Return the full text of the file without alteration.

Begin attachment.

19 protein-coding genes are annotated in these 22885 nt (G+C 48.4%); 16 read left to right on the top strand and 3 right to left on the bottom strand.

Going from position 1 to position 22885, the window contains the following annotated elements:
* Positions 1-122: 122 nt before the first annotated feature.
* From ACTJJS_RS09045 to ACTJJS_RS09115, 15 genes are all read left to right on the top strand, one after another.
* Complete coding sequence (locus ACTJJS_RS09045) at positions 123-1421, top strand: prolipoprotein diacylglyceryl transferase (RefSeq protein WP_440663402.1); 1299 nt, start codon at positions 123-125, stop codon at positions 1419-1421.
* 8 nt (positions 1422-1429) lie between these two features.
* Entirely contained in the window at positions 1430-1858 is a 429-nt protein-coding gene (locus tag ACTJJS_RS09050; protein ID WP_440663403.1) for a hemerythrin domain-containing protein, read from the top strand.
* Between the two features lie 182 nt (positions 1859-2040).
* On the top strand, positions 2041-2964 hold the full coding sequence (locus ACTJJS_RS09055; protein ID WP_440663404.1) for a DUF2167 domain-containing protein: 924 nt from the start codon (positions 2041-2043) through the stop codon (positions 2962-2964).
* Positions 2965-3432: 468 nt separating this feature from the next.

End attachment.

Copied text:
19 protein-coding genes are annotated in these 22885 nt (G+C 48.4%); 16 read left to right on the top strand and 3 right to left on the bottom strand.

Going from position 1 to position 22885, the window contains the following annotated elements:
* Positions 1-122: 122 nt before the first annotated feature.
* From ACTJJS_RS09045 to ACTJJS_RS09115, 15 genes are all read left to right on the top strand, one after another.
* Complete coding sequence (locus ACTJJS_RS09045) at positions 123-1421, top strand: prolipoprotein diacylglyceryl transferase (RefSeq protein WP_440663402.1); 1299 nt, start codon at positions 123-125, stop codon at positions 1419-1421.
* 8 nt (positions 1422-1429) lie between these two features.
* Entirely contained in the window at positions 1430-1858 is a 429-nt protein-coding gene (locus tag ACTJJS_RS09050; protein ID WP_440663403.1) for a hemerythrin domain-containing protein, read from the top strand.
* Between the two features lie 182 nt (positions 1859-2040).
* On the top strand, positions 2041-2964 hold the full coding sequence (locus ACTJJS_RS09055; protein ID WP_440663404.1) for a DUF2167 domain-containing protein: 924 nt from the start codon (positions 2041-2043) through the stop codon (positions 2962-2964).
* Positions 2965-3432: 468 nt separating this feature from the next.